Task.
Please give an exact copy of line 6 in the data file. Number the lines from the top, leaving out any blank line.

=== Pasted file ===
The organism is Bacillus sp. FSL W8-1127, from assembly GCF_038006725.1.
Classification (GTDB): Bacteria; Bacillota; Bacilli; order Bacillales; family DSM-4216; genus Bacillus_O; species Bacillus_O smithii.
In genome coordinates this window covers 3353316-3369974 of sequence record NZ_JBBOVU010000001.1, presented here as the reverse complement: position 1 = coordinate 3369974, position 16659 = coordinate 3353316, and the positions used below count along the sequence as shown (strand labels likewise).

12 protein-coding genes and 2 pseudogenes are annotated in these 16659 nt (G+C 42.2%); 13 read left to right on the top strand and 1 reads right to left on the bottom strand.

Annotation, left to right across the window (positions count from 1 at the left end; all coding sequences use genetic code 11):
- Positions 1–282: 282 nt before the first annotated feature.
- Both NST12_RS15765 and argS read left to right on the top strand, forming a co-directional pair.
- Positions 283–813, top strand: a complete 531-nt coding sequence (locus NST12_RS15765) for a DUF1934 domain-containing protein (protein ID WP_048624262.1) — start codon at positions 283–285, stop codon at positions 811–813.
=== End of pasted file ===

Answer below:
- Positions 1–282: 282 nt before the first annotated feature.